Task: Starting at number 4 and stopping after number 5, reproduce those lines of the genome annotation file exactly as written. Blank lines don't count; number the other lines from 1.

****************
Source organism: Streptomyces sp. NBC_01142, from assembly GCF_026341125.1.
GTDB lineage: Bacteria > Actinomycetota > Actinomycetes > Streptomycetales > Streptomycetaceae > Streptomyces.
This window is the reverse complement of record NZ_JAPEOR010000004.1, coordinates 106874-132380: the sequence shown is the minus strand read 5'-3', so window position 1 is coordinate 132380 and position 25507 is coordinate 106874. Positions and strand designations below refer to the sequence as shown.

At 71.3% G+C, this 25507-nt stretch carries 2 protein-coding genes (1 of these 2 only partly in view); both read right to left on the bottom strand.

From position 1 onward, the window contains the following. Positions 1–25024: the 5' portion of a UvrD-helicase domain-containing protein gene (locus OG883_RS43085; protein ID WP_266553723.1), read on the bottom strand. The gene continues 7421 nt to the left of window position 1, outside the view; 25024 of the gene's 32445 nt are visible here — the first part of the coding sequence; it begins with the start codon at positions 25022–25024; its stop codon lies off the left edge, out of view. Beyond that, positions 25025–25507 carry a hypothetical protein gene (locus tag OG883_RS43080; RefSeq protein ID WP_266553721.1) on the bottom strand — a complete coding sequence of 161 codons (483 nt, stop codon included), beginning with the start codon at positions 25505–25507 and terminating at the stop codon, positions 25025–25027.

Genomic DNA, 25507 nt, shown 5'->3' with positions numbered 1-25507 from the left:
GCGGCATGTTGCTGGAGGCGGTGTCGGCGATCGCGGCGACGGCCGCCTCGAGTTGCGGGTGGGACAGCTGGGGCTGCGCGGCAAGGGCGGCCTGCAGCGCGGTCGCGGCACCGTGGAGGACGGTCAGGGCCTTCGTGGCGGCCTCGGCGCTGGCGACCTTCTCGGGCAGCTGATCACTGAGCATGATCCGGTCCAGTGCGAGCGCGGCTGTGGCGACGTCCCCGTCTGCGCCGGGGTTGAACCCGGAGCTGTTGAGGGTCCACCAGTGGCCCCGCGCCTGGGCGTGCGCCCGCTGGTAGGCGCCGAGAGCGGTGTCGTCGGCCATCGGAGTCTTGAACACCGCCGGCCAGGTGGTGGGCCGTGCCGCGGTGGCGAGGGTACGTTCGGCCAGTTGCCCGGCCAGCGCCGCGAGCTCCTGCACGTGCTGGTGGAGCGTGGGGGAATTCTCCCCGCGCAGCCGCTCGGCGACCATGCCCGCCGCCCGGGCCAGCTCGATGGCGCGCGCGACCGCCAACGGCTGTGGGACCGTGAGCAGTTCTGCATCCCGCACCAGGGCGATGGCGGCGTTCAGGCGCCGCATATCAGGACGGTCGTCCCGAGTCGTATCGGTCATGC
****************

At 71.3% G+C, this 25507-nt stretch carries 2 protein-coding genes (1 of these 2 only partly in view); both read right to left on the bottom strand.

From position 1 onward, the window contains the following. Positions 1–25024: the 5' portion of a UvrD-helicase domain-containing protein gene (locus OG883_RS43085; protein ID WP_266553723.1), read on the bottom strand. The gene continues 7421 nt to the left of window position 1, outside the view; 25024 of the gene's 32445 nt are visible here — the first part of the coding sequence; it begins with the start codon at positions 25022–25024; its stop codon lies off the left edge, out of view. Beyond that, positions 25025–25507 carry a hypothetical protein gene (locus tag OG883_RS43080; RefSeq protein ID WP_266553721.1) on the bottom strand — a complete coding sequence of 161 codons (483 nt, stop codon included), beginning with the start codon at positions 25505–25507 and terminating at the stop codon, positions 25025–25027.